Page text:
Inspirational Woman – Natasha Courtenay-Smith

Natasha Courtenay-Smith is a journalist and founder of the prize winning press and publicity agency, Talk to the Press. You may well have seen or heard her on her numerous radio and TV appearances, talking about her business and some of the people they represent. This is her story for a change!

Jane: Natasha, you run a very successful press agency, Talk To The Press, (we’ll talk about your awards later!) What prompted you to begin your own business?
I’d always imagined I would run my own business (my parents had done) and it was largely boredom and feeling restricted that lead me to take the plunge and leave my former job, which was as a feature writer at the Daily Mail, in 2005.

Another factor was that I knew I wanted to have children (one day) and so wanted to set myself up and establish myself as a self-employed person prior to that happening. I didn’t want to have to deal with things like having to work long hours because my boss said so once I’d had a baby, and I didn’t want to try and start a business at the same time as becoming a mum.

At the time, I had a notion I’d like to run my own press agency, but I didn’t have any grand plan at that point of what it would be like and how it would work. I worked first as a freelance writer and was regularly commissioned by national newspapers and women’s magazines for two years and then started thinking more about formalising things into a proper press agency.

At the Daily Mail, I’d regularly dealt with individuals who had, for any number of reasons, found themselves making headlines and then faced the awful situation of reporters on their doorstep, being asked to sell their story, and these were the people that I wanted to help and also that I felt confident I knew how to help.

In January 2008, I launched the Talk to the Press website. Within weeks of the website going live, I discovered I was pregnant. I already had one employee so I took on another (mainly so the girl I already employed wouldn’t be lonely during my maternity leave – not sure if that is the best reason to recruit!) and then spend 9 months frantically building up the business so it was generating enough money to pay my two employees and generate a small profit whilst I had my baby. Looking back, it must have been stressful but it didn’t feel that way at the time.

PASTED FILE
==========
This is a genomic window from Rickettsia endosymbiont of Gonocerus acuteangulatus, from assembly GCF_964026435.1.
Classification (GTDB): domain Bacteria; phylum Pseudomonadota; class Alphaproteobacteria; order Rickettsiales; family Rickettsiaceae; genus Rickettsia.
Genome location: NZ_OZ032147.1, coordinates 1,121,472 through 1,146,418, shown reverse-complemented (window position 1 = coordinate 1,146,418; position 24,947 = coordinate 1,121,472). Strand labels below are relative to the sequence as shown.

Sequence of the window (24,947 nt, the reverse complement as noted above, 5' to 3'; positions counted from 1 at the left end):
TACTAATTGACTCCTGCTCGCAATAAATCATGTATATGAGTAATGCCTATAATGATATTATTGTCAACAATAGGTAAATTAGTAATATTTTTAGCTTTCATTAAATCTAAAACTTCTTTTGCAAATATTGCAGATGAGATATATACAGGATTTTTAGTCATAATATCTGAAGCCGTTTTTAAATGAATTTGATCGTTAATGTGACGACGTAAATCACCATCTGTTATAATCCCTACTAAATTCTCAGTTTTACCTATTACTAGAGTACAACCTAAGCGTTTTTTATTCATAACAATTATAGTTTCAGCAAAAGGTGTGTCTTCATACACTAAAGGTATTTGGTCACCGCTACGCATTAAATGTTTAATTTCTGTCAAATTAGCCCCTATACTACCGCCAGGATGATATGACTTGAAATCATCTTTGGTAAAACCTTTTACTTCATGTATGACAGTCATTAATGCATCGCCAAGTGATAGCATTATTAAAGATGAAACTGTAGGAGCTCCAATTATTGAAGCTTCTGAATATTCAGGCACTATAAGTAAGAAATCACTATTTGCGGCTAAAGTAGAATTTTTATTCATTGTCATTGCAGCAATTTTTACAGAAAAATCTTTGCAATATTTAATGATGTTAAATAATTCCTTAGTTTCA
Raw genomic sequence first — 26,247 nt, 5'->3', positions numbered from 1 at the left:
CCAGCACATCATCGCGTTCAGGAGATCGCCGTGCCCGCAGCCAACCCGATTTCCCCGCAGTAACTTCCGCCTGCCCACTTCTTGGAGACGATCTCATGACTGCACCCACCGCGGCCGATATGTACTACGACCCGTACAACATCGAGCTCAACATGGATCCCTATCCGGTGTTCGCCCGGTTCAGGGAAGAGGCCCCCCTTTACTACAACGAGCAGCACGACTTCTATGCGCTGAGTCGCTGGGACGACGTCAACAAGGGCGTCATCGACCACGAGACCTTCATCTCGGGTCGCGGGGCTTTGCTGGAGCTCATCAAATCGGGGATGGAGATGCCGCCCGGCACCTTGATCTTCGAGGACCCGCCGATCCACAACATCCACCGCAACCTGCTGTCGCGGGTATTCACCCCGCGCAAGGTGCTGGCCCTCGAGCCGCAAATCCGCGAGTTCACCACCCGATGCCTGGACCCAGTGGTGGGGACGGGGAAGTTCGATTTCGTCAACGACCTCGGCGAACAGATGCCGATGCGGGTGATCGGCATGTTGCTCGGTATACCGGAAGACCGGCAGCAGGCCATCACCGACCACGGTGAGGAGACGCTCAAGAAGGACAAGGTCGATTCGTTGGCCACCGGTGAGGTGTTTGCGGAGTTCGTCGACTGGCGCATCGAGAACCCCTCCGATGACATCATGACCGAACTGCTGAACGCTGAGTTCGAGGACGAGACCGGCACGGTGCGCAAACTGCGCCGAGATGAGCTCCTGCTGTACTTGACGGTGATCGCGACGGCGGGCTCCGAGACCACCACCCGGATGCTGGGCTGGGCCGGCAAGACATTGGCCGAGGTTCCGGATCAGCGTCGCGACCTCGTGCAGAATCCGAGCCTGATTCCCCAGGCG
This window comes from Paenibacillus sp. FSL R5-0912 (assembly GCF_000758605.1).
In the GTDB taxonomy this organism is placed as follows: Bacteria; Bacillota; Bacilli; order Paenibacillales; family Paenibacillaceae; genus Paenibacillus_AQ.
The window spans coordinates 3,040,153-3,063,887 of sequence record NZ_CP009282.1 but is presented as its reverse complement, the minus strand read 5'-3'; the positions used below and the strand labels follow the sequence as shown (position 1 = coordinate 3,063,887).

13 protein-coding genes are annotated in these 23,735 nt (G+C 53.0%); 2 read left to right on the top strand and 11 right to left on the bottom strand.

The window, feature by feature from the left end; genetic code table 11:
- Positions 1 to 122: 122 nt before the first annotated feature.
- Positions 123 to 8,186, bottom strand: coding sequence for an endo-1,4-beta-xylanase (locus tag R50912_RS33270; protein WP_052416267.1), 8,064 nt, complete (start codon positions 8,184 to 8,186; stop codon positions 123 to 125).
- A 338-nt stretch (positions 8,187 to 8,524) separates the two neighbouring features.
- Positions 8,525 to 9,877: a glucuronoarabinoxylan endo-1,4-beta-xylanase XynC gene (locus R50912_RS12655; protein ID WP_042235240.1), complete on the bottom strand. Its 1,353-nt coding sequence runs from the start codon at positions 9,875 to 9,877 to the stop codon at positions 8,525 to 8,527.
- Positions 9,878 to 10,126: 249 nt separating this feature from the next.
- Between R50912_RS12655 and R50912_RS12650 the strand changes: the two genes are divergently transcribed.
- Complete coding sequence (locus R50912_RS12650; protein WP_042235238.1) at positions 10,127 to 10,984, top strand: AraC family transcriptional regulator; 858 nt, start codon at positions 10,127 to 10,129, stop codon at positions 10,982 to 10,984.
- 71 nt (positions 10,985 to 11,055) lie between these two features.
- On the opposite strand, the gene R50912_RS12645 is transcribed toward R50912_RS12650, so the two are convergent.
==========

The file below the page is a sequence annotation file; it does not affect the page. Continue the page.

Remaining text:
What were the biggest hurdles you faced in launching your own business? What did you find the most daunting aspect of going it alone?
I probably speak for many self employed mums when I say the biggest hurdle was juggling the business and being a very new mum. In many ways, it’s wonderful in that being my own boss, I’ve been able to spend far more time with my little boy than I would have done had I remained working on a national newspaper, especially now.

But in the early days, my time with him was probably compromised by the business’ needs. I definitely felt under more pressure that mums who have jobs and are able to go on maternity leave and not think about work. I was back at work one day a week when my little boy was six weeks old and took him into the office every Monday for a meeting with my employees.

Although I was completely committed to my business, with all the emotion and confusion that being a new mum brings, I didn’t have enough self-belief to not worry about what other people thought and to not feel judged (in a bad way) by other new mums I met at the time, who invariably weren’t even thinking about work at all.

And what was the most exciting?
The most exciting was just realising that the Talk to the Press website did work (in that people visited it and felt able to get in touch with their stories), and that increasingly people were choosing us to handle media for their stories or to sell their story.

What has been the most exciting/rewarding story you’ve covered?
We’ve worked on so many great stories, it’s difficult to say, but the ones that stand out are the times we really helped those who were making headlines. Most recently, we represented ‘supergran’ Ann Timson who became an overnight heroine after beating off a gang of jewel robbers with her handbag. It was wonderful to meet Ann and to step in and help her handle the media attention which had unnerved her somewhat. But she soon got into the swing of it and we even arranged for her to fly to New York (business class!) to appear on the Today show.

We also represented the women conned by Simon Reid, who in a story that made headlines, got together to confront him and filmed his entire reaction. We  secured them a multi media deal too which included newspapers, magazines, television, and they also went to New York to appear in the Today show – and enjoyed a two day break there while they were at it!

What did you want to be when you ‘grew up’? Were there any early indications of that entrepreneurial spirit?